In 1992, Center Founder Richard Davidson, one of the world’s leading neuroscientists, met the Dalai Lama who encouraged him to apply the same rigorous methods he used to study depression and anxiety to the study of compassion and kindness.
Davidson, who was named one of Time Magazine’s "100 Most Influential People" in 2006, did just that, and the results of his studies at the Center for Healthy Minds are portrayed in the fascinating new documentary, Free the Mind.
The Madison premiere of coincides with the 2013 edition of “Change Your Mind Change the World,” which will be headlined by a visit by the Dalai Lama (on May 15, 2013) and a series of panel discussions with thought leaders from a variety of fields, including neuroscience, economics and sustainability, moderated by Arianna Huffington and Daniel Goleman. Davidson is also one of the panelists confirmed to attend the event.
The film, which premiered at the prestigious International Documentary Film Festival of Amsterdam, poses two fundamental questions: What really is consciousness and how does it manifest in the brain and body? And is it possible to physically change the brain solely through mental practices?
By studying Buddhist monks and other long-term meditators, Davidson found that it is actually possible to rewire the brain through meditation and other mental skills training techniques, and he has dedicated himself to applying this discovery to improve the lives of people throughout the world.
The facts are stark. More American soldiers have committed suicide after returning home from Iraq and Afghanistan than were killed in the combat itself. A recent report from the Department of Veterans Affairs put this figure at 22 soldiers and veterans committing suicide every day. Many suffered from post-traumatic stress disorder (PTSD). Likewise, the number of American children diagnosed with attention deficit hyperactivity disorder (ADHD) and treated with pharmaceuticals such as Ritalin has skyrocketed in recent years.
Davidson’s recent work involves young children in school settings and American war veterans as part of a scientific exploration of whether mindfulness-based techniques, such as meditation and yoga, can ease their pain, relax their nervous systems, improve their attention and help them become happier and more peaceful.
In her own very personal quest to understand the inner workings of the mind and brain, Danish film director Phie Ambo spent a year at CHM in Madison, WI with Davidson as he conducted some unusual experiments. The surprising results can be found in Free the Mind.
Phie Ambo is an award-winning director and cinematographer, whose work explores the imaginary, yet immutable boundary between emotion and science. Her first film, Family, a collaboration with Sami Saif, won the prestigious Joris Ivens Award at the International Documentary Film Festival in Amsterdam (IDFA) in 2001. This was followed by Gambler, an intimate profile of fellow Danish filmmaker Nicolas Winding Refn (Drive). Free the Mind is the second installment in a planned trilogy exploring fundamental human questions. The first was Mechanical Love (2007) in which robots resemble human beings so closely that loving them becomes an inevitable response.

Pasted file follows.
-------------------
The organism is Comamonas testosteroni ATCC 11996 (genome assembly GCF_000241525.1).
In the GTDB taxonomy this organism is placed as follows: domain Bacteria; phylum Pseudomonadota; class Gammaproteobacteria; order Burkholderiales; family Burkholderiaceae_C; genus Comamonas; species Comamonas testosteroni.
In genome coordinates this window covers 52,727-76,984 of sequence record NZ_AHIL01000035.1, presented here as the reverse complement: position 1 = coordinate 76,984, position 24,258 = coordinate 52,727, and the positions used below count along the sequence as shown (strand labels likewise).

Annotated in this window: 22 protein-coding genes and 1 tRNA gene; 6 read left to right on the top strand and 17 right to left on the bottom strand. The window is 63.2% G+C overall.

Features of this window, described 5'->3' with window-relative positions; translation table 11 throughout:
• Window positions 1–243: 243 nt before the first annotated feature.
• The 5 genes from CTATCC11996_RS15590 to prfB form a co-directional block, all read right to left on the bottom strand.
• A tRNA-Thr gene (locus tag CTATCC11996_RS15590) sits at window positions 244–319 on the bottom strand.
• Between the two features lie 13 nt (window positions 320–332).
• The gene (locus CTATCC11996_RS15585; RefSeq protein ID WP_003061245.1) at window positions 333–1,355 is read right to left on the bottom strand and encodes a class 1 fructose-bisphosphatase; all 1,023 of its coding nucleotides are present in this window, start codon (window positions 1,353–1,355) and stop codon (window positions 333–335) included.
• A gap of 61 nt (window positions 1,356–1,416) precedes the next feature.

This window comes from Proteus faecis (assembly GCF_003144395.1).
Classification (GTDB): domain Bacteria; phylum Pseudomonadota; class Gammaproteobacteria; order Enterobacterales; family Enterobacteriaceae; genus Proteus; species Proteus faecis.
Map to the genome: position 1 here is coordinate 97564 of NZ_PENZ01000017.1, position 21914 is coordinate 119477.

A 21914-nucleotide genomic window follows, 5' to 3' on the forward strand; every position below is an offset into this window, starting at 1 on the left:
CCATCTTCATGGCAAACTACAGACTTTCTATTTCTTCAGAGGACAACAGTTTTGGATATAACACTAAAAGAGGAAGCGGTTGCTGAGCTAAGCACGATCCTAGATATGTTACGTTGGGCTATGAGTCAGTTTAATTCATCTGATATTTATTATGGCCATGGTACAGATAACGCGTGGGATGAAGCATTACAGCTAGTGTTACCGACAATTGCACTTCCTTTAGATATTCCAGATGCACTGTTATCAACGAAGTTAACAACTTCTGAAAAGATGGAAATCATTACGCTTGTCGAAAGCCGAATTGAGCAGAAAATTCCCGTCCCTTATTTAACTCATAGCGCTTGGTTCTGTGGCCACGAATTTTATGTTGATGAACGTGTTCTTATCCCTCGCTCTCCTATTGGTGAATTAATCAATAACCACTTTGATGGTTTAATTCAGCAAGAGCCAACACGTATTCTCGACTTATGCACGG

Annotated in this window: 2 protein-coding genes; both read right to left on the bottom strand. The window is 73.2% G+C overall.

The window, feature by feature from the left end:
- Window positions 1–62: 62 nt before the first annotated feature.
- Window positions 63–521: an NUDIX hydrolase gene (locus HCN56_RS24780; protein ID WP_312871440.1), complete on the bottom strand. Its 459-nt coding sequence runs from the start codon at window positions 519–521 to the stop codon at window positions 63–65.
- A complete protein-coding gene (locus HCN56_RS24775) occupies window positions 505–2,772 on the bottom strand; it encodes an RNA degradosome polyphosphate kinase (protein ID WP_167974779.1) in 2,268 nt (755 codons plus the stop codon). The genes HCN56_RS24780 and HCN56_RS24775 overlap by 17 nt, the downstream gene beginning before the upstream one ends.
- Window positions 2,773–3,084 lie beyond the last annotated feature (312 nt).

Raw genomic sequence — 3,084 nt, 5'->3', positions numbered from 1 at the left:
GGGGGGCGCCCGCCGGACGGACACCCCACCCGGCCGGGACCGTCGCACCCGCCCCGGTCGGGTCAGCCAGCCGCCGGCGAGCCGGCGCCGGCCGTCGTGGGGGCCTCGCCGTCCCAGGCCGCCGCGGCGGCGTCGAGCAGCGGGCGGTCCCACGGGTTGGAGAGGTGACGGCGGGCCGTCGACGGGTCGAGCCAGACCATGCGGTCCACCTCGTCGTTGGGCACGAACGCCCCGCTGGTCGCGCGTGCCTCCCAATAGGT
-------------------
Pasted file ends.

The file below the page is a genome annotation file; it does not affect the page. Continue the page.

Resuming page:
Sigrid Dyekjaer is one of the most accomplished and prolific producers working in Denmark today. With 20 films to her credit since 2002, many of them winning awards in festivals worldwide, Dyekjær is inarguably linked to the rising international profile of Danish films in recent years. Dyekjær is also the co-founder, with four Danish women directors, of the company Danish Documentary, through which she also produces the films of Pernille Rose Grønkjær (The Monastery-2006) and Eva Mulvad (The Good Life-2011).
Led by world-renowned neuroscientist Richard Davidson, the Center for Healthy Minds at the Waisman Center, University of Wisconsin-Madison, conducts rigorous scientific research on healthy qualities of mind such as kindness, compassion, forgiveness and mindfulness.
The Center’s interdisciplinary team of scientists is exploring a wide range of ideas from the impact of a Kindness Curriculum in schools to the effectiveness of yoga and breathing exercises in reducing the symptoms of Post-Traumatic Stress Disorder in military veterans. Through hard-nosed scientific research, the Center is moving closer to understanding how healthy qualities of mind can be cultivated through mental skills training to improve our daily lives and foster positive change on a global scale.